The immense public works projects on the Columbia River — the dams for hydropower and flood control, navigation locks and fish ladders, the high-voltage transmission system that linked the dams to electric utilities, and the resulting distribution systems that brought electricity to rural areas for a price equal to the cost of its generation and transmission — were triumphs of coordinated, basinwide planning. The concept of river basin planning blossomed under President Franklin Roosevelt, whose New Deal policies supported large-scale public works projects, inland navigation on reservoirs created by dams, and irrigation of dry lands with water impounded behind storage reservoirs. Equally important was the conservation of natural resources, a national policy that had been developing since Theodore Roosevelt’s presidency.

The importance of this long-range river planning cannot be underestimated. Just three years after the stock market crash and in the depth of the Great Depression, the Army had produced an exhaustive, far-sighted and ambitious plan to build dams, electrify cities and rural areas, create reservoirs for navigation and bring a measure of control to the Columbia’s periodic rampaging floods. The Columbia River report was good news for a nation hungry for good news, for optimism about the future and, perhaps most immediately, for jobs. In the next year, 1933, the report gave President Roosevelt the justification he needed to authorize the giant construction projects that would put people back to work and help begin the national recovery.

In 1932, when campaigning for the presidency, Roosevelt made his vision for the Columbia clear in a speech in Portland on September 21. The future of the Columbia and the people of the Northwest, in the future president’s mind, was tied to hydropower. Roosevelt said, in part:

We have, as all of you in this section of the country know, the vast possibilities of power development on the Columbia River. And I state, in definite and certain terms, that the next great hydroelectric development to be undertaken by the federal government must be that on the Columbia River. This vast water power can be of incalculable value to this whole section of the country. It means cheap manufacturing production, economy and comfort on the farm and in the household.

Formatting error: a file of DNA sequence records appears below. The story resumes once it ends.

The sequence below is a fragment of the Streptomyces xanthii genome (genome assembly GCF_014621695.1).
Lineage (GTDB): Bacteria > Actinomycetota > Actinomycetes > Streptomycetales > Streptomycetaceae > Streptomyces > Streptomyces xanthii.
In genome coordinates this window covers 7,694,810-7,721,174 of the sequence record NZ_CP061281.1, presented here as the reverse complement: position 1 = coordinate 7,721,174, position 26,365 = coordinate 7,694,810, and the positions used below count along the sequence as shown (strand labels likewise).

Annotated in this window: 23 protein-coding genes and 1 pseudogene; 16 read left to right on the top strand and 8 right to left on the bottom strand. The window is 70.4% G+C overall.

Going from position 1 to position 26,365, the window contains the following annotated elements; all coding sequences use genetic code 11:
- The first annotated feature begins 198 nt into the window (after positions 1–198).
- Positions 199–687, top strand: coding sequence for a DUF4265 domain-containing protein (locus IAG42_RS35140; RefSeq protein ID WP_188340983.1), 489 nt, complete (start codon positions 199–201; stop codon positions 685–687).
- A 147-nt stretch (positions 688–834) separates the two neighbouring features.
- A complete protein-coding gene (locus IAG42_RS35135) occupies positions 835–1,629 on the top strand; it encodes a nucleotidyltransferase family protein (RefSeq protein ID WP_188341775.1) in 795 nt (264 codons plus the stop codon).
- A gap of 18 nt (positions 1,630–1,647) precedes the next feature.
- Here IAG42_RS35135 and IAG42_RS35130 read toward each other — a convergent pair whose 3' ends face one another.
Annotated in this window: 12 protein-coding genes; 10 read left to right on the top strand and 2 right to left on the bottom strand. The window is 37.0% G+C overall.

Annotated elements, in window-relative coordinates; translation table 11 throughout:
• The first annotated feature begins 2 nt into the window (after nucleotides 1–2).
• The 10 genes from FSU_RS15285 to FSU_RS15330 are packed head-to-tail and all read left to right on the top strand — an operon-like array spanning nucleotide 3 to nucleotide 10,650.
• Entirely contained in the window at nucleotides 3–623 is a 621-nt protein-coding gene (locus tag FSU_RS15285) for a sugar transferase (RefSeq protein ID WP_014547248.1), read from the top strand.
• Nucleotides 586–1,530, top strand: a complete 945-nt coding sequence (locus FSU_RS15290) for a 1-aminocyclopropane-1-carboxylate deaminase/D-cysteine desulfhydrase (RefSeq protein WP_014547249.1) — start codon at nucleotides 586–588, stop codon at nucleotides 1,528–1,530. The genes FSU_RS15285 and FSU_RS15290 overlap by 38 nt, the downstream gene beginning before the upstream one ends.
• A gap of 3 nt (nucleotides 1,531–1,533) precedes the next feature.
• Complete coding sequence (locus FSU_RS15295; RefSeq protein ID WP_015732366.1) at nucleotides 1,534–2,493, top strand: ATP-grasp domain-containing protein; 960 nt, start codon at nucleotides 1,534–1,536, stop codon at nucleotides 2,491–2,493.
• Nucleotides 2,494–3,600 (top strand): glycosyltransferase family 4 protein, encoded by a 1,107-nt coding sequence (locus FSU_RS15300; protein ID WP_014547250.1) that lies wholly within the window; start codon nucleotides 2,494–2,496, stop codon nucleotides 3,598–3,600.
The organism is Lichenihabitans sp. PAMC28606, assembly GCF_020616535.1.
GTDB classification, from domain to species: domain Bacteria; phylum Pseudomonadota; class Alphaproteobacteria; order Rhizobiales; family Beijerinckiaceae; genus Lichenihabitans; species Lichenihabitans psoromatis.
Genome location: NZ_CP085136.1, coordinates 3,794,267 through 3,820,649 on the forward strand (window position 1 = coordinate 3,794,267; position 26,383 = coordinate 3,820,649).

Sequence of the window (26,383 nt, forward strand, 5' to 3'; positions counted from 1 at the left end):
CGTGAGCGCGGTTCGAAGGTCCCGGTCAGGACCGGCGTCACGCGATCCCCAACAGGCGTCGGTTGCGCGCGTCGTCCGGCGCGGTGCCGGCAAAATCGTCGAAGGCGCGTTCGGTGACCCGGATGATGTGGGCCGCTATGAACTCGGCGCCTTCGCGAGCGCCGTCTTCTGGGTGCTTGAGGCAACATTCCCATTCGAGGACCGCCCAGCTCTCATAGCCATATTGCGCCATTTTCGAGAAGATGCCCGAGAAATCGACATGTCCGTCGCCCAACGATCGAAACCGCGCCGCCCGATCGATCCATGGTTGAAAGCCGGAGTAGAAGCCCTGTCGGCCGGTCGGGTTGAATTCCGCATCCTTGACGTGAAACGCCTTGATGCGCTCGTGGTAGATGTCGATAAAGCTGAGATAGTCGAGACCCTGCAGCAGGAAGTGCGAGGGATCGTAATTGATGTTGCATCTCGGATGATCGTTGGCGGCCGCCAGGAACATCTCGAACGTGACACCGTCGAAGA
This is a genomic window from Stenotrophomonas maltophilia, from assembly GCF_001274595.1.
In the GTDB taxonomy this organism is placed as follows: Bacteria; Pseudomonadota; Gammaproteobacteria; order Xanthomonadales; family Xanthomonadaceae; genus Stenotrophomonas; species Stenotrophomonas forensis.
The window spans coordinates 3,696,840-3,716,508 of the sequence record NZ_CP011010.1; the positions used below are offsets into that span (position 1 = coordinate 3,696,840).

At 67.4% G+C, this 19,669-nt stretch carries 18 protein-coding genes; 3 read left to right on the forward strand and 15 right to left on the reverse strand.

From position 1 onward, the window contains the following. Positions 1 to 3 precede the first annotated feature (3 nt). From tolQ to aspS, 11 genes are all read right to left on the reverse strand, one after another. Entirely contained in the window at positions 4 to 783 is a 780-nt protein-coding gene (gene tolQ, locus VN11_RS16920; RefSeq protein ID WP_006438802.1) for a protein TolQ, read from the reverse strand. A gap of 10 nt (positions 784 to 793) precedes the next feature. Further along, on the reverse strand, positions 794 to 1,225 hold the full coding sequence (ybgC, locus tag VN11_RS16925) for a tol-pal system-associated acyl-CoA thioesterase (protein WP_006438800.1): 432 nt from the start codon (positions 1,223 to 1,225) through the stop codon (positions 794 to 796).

Roosevelt won the election in 1932 and became president on March 4, 1933. For Roosevelt, the huge public works projects that would put people to work and raise America from the Depression were projects of opportunity — opportunity for a better nation and opportunity for individuals to improve their lives.

Hydropower development began quickly. Puget Sound Power and Light Company completed Rock Island Dam in 1933 a short distance downstream from Wenatchee. It was the first dam on the mainstem Columbia River, and it was not a multiple-purpose dam. Its sole purpose was to generate electricity.

Construction began at Grand Coulee and Bonneville, both multiple-purpose dams, in 1933; Bonneville was completed in 1938 and Grand Coulee in 1941. The last major dams completed in the Columbia system were Lower Granite on the Snake River and Libby on the Kootenai, both in 1975. Many more dams were finished later, but they were smaller.

Of the 274 hydroelectric dams in the Columbia River Basin today, 19 are in British Columbia. There are 14 dams on the mainstem Columbia from Mica to Bonneville, and five on the lower Snake from Hells Canyon Dam to Ice Harbor Dam. Collectively, Columbia River Basin dams have a total nameplate capacity of 36,682.2 megawatts and produce, on average, 16,604.42 megawatts of electricity. This is more than half of the energy and more than 60 percent of the capacity of the region’s total electricity supply.